Friday, July 27, 2012

Motivation, Pride and...Stupid Accidents

After experiencing the rather desperate search for a solution to my apparent "weight-loss resistance" that accompanies hypothyroidism*, I had an epiphany, just yesterday, sitting at the library. I guess I had been hoping that one last 3-day cleanse, 2 more weeks without wine or chocolate, protein drinks and nothing else until dinner would be the magic ticket, the end to my extra pounds. I do know better. I don't believe in dieting, I believe in food, I love food. So, anyway, while skimming over an article in, of all places, French Vogue, (it was in French and I had a free moment), I had one of those run-ins with enlightenment. 
The topic of the entire issue of Vogue: what it takes to get and stay in good shape, not the skin and bones model kind, but the real, during, healthy and sane kind of shape. I realized that my cleanses were not crazy moments of wishful thinking, that staying away from sugar, gluten and potato chips will need to be a permanent part of my life, and that running, this incredibly hard endeavor for me, is good, a great place to start. I had even come to see the value of perspiration, for Pete's sake.

I wrote a few weeks back about my new running discovery. I am one of the world's least athletic individuals. After sitting on the bench for 2 seasons of junior high volley ball and falling on my tush in a basketball game in 8th grade, I gave up sports as an activity for the coordinated. Me? I swam, I walked, I discovered yoga, all nice, low-impact sorts of activities. Running hurt and sweating was no fun. Besides, I have back problems, and weak ankles and bad knees, my hips hurt at night...I allowed the list to go on forever. Five babies and increasingly difficult pregnancies led me to believe I was just not made for any challenging sports.

I have been running for almost 2 months. I love it, I love the feeling of accomplishment at the very beginning of the day. And now I am happy about it. It has been the hottest summer on record since 1988, miserable, humid heat, with temperatures frequently in the 100's. Yet, Lily and I persist and run almost every day. We are strong and courageous, (or at least I pretend to be with my daughter running easily beside me), putting mind over matter to triumphantly make it all the way home one more time.

And then a chair leg came out of nowhere a few hours ago. Really, I don't know what it thought it was doing in the path of my bare pinky toe, such cheek. And I was brought down. By a toe. Completely dumb. The blackening, stuck out at an angle, swollen mess of my formerly elegant little toe, painted a pretty red, is pathetic. It hurts, yeah, whatever, but it may mean, above all, that my running will have to be put on hold until it heals. I could howl with frustration and rage. Whereas, in times past, a twisted ankle or broken lower limb had its appeal in that it would equal more knitting time, now it only means that I may not be able to run. Or maybe I will...a google search, really the best way to get medical advice, don't you think? has revealed that some runners are up and running again two days after breaking a toe. Others take weeks to heal. I think I will cross my fingers, aim for something closer to the former and knit something splendid.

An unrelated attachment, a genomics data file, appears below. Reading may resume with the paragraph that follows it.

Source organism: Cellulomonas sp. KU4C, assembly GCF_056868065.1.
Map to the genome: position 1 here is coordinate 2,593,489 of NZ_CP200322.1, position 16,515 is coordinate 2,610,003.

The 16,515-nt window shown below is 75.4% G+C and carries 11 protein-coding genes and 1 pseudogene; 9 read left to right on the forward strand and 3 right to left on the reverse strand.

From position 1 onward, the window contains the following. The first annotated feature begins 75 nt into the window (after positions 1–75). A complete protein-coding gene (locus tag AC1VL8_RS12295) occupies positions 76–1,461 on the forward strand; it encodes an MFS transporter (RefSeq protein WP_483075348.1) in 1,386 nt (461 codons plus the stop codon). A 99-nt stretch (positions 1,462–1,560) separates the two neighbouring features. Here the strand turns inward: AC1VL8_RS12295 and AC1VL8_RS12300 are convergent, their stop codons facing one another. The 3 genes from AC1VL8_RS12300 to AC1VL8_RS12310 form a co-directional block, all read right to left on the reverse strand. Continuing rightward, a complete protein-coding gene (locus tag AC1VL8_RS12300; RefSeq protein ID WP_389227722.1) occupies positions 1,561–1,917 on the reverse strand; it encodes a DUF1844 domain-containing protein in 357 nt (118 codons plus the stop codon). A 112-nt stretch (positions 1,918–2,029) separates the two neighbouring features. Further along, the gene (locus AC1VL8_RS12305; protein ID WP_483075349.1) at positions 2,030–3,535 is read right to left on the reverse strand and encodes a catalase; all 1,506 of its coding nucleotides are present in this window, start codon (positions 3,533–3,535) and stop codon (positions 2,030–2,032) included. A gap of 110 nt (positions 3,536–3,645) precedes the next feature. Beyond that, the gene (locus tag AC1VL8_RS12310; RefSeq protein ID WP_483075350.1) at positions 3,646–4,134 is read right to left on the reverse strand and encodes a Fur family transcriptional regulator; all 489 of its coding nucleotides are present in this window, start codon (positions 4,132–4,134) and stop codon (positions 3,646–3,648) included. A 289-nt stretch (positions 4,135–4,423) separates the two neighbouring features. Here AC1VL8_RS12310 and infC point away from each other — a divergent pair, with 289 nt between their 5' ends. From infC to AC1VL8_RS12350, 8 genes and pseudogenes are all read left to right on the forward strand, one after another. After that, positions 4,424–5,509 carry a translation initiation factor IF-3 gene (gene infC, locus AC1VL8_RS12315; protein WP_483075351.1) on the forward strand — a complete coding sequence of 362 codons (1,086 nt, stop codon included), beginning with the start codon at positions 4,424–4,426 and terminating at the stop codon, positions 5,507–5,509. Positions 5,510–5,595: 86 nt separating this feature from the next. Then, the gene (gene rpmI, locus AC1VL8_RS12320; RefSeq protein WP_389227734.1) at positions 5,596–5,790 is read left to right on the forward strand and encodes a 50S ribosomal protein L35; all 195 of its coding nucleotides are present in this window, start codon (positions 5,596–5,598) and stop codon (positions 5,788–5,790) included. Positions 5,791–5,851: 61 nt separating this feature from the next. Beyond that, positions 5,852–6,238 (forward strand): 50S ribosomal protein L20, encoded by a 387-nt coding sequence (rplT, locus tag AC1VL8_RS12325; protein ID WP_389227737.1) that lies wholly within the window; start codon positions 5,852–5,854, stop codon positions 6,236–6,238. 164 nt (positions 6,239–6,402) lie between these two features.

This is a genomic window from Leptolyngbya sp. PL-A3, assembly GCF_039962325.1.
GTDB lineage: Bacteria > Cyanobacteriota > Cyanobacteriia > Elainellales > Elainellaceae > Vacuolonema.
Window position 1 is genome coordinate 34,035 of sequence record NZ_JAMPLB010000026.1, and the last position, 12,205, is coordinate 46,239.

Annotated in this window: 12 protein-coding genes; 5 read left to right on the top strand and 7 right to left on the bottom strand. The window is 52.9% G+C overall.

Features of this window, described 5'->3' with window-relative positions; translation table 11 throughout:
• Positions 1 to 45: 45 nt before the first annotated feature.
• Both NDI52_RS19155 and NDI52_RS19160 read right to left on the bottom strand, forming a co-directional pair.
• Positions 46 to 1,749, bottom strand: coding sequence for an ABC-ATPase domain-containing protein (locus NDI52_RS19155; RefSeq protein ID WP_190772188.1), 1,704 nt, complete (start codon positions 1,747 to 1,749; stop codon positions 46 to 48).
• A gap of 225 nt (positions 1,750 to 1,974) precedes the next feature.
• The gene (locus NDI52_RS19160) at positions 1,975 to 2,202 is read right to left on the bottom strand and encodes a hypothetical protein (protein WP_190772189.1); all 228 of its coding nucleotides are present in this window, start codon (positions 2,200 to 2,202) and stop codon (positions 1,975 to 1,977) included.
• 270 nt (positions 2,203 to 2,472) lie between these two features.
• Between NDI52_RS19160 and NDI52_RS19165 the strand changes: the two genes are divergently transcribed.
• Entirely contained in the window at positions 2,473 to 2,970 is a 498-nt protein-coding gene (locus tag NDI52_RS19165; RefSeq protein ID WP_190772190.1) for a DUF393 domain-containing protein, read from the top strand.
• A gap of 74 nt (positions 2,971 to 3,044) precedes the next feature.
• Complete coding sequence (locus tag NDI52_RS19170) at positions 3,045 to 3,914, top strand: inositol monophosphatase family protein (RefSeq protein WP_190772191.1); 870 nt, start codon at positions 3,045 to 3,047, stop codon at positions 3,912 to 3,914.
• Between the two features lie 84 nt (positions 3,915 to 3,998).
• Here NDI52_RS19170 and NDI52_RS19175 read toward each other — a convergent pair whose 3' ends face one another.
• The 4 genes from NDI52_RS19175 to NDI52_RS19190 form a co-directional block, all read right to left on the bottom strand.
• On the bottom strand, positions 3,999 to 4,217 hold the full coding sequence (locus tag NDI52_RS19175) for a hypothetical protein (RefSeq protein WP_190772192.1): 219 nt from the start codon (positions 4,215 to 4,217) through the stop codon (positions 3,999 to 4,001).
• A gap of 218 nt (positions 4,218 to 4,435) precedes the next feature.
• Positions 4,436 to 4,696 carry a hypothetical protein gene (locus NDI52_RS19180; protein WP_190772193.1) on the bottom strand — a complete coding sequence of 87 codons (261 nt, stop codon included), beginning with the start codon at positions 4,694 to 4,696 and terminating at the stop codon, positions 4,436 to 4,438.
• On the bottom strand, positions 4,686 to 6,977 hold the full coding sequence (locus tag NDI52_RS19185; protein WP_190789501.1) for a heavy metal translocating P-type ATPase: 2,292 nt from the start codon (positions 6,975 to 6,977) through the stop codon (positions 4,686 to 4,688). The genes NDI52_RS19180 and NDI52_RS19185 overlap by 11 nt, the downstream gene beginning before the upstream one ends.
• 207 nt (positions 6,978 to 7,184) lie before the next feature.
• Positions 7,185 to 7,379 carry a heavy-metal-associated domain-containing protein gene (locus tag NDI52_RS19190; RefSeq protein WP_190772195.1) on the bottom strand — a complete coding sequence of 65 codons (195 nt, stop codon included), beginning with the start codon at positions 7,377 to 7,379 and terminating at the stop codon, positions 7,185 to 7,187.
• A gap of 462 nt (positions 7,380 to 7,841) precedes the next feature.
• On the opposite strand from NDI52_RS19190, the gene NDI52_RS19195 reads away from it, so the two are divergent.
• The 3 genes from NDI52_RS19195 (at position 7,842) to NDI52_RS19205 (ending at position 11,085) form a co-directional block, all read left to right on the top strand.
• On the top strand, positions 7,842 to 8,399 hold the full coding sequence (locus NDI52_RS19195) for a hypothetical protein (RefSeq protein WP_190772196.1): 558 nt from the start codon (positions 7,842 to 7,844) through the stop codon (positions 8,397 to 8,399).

*A word about the hypothyroidism: it could take up a book by itself! It is a bummer, and combined with a certain age factor, (to which I have no intention of admitting, don't even try to make me), it can seriously slow down your metabolism. The condition has made me very tired. It has become harder and harder to get up early in the morning, which is my favorite time of day. Naps became something that threatened to happen when I sat down to read to my children at 9am, hours before my old noon sleepiness. I have learned to read aloud while pacing the floor. My sluggish metabolism has also contributed to the extra 20lbs.I have gained over the past two years. While eating the way I used to consider "normal", I have continued to gain weight. When I began to be very careful in my eating habits, the weight gain slowed, but I stubbornly remained at what I would have weighed seven months pregnant. Thus the term "weight-loss resistance". In order to actually loose weight, I have had to resort to the strictest sort dietary restrictions. I have returned to what is known as the Paleo diet, because the complete lack of grains also helps with my eczema. I have also become more active, every day, despite the heat (I have to say this, it would not be remarkable in any other season, summer is a special time for me; blah.)

No comments:

Post a Comment

Thank you for stopping by. I am always happy to hear from you! Please leave a comment and let me know how you feel about a post or add advice, anecdotes, etc. of your own.